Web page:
Are land-based farms the salmon industry’s answer to shale oil?

Aslak Berge

The Norwegian Parliament can lift land-based salmon from a supplementary business to a competitor to Norwegian farmed salmon.

The other day I talked to a farmer who raised this problem.

“Are RAS plants not unlike like shale gas?” he asked, adding that there are plans (though not all will necessarily happen) to produce 300,000 tonnes of salmon on land globally.

300,000 tonnes represent 12-13 per cent of the expected world production of farmed salmon in 2019.

“We are Saudi Arabia,” added the farmer.

Is this a relevant parallel? Will land-based salmon become a game changer and a watershed in line with what we have seen from shale oil in the oil market?

Aslak Berge

But first a little background.

Shale oil is described as the biggest surprise in oil history. This has meant that the USA has, within a few years, gone from being the world’s largest importer of oil to becoming a net exporter of oil. Of the US’ oil production of 9.9 million barrels per day, half comes from shale oil.

The extraction takes place with a process called fracking, which pumps sand, water and chemicals into the ground at high pressure to crack up the shale and release oil and gas which can then be extracted.

It was the radical production increase of shale oil, not the “green shift”, which plummeted price of oil in 2014.

Price spreads
Now back to the salmon.

At present, a number of land-based salmon farms are being built or planned, in areas that have not previously engaged in salmon farming. The US is at the forefront of this, with half of the world’s production being planned here. But that is also natural. By producing salmon in overseas countries, which today are dependent on airborne salmon imports, farmers can sell salmon with a price mark-up corresponding to the air freight costs. This has given considerable interest to land-based salmon in the Far East, especially China and Japan, but also South Africa, Russia and the Middle East. Also, a number of countries in Europe are planning factory production of salmon.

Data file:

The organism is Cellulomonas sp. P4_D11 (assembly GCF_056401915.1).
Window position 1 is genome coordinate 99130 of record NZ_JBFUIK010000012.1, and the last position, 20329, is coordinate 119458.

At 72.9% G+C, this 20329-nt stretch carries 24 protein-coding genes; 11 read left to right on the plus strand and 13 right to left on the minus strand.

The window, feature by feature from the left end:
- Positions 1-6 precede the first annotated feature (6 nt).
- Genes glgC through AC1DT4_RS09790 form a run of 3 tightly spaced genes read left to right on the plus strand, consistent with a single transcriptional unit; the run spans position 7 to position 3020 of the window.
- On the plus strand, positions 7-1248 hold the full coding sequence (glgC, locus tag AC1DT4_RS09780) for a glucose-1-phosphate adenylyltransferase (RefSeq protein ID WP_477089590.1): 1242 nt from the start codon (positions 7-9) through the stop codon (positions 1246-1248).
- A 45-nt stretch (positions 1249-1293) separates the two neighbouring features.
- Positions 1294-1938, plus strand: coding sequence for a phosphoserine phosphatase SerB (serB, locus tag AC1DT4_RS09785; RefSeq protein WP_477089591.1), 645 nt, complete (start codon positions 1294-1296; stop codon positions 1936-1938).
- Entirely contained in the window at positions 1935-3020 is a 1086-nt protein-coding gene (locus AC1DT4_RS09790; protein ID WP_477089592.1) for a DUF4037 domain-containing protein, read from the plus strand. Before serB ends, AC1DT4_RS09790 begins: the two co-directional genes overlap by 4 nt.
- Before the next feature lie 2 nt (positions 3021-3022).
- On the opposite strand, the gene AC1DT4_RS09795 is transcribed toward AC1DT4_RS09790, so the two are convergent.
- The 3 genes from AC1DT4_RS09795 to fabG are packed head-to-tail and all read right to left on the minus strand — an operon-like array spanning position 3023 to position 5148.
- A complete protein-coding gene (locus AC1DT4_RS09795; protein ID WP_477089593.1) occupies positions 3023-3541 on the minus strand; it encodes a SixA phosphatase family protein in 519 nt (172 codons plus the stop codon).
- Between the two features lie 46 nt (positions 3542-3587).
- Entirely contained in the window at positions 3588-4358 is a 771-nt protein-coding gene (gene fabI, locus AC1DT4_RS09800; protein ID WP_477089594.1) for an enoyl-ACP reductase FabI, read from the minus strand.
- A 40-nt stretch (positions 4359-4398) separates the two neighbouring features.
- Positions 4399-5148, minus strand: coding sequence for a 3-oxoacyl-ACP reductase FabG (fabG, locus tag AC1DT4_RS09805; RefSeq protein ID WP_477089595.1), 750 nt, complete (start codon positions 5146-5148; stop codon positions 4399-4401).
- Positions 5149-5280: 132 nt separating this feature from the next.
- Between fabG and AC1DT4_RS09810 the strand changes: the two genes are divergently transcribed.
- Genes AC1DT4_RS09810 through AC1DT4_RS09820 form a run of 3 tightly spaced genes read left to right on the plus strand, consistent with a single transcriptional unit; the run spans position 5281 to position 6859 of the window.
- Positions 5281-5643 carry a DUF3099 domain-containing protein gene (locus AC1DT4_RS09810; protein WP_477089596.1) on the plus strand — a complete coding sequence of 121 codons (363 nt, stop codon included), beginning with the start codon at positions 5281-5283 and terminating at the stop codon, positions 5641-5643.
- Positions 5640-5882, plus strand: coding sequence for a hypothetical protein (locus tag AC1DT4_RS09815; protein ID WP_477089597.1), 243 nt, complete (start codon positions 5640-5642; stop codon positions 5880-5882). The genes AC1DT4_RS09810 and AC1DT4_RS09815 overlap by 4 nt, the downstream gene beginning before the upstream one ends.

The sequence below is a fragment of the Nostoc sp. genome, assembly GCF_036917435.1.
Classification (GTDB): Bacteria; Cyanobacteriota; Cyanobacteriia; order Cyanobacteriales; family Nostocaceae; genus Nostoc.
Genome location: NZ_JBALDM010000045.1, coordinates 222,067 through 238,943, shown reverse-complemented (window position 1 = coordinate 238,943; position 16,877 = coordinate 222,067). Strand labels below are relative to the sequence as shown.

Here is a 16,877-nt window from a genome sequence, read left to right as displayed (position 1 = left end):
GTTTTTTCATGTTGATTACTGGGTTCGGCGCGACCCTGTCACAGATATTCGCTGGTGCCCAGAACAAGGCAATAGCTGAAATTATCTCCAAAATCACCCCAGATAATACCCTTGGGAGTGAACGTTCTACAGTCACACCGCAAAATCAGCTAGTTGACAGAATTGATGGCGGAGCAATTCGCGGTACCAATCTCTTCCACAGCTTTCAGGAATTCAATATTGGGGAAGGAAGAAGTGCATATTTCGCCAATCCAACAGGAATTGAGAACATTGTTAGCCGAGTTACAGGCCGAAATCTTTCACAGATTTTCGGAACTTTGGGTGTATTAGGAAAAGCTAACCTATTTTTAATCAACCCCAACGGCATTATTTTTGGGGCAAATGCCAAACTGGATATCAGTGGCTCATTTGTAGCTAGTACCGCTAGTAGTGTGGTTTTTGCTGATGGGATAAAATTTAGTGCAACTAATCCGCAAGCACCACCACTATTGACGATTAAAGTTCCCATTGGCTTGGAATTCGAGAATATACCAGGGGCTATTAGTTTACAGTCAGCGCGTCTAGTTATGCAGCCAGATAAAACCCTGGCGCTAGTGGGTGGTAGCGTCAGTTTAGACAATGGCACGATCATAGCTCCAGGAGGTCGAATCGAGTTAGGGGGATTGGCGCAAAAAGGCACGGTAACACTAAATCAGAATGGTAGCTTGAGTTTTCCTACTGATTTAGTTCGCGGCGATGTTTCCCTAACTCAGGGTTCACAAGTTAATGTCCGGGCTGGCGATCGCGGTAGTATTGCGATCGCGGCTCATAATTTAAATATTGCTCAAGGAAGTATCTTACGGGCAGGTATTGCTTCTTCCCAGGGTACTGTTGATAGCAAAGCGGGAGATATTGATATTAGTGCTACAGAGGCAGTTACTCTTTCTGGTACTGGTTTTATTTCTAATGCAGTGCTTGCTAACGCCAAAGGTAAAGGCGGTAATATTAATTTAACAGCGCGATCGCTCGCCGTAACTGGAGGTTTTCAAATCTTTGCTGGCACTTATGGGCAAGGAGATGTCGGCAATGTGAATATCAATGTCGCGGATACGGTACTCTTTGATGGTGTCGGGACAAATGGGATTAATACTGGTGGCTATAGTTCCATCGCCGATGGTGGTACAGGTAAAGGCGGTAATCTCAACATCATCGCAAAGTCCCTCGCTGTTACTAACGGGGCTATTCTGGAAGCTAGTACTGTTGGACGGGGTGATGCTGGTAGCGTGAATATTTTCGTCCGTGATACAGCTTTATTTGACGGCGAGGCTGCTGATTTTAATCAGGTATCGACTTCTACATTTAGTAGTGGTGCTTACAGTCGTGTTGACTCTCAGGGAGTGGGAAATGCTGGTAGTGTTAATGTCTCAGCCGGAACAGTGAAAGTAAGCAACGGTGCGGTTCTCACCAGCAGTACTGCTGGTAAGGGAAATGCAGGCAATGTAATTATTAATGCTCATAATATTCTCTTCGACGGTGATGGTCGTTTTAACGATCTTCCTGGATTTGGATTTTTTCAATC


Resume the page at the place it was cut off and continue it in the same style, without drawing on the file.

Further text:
The comparison to shale oil is not so distant.

Fracking is, in the same way as land-based farming, an expensive way to produce an in-demand raw material. This can be justified by the fact that the underlying global supply growth has levelled off and has thus established high commodity prices. But high production costs mean that it first and foremost becomes supplementary, and not a direct competitor, to conventional production. In a low price scenario, fracking will not be competitive. Although last year’s price decline for oil has shown that fracking has been more robust than the preliminary tips might indicate.

Skim the cream
SalMar’s main shareholder Gustav Witzøe recently aired his frustration and concern for this. He said that he feared that land-based fish farms might skim the cream of the growth of salmon demand, advocating increased production and halving the salmon price to keep new competitors away from the dish. Witzøe’s solution is a radical increase in Norwegian salmon production, but it is, politically speaking, completely unrealistic.

Read more: Witzøe wants the price of Norwegian salmon down: “NOK 33 per kilo, we can live with that

It is true, as the previously mentioned farmer pointed out, salmon farms in open pens in Norwegian, Chilean or Faroese waters, are like Saudi Arabia – in the sense that it can produce raw material cheaper than anyone else. In Saudi Arabia, oil is stored and easily accessible just below the surface of the desert sand. In open cages in perfectly temperate and clean seawater, salmon thrive best – and production costs are the lowest.

The joker card which can compensate for this cost advantage is the Storting, the Parliament of Norway.

That’s because as politicians currently discussing how they can tax the fish farming industry by means of resource rent, this inexorably lifts market leader Norway out of the seat of Saudi Arabia – to move far offshore. Production costs for Norwegian salmon will increase, and at the same time, competitiveness will weaken accordingly.

In this sense, land-based aquaculture facilities in the not-so-distant future can go from being a supplementary business to becoming a real competitor for Norwegian fish farmers.


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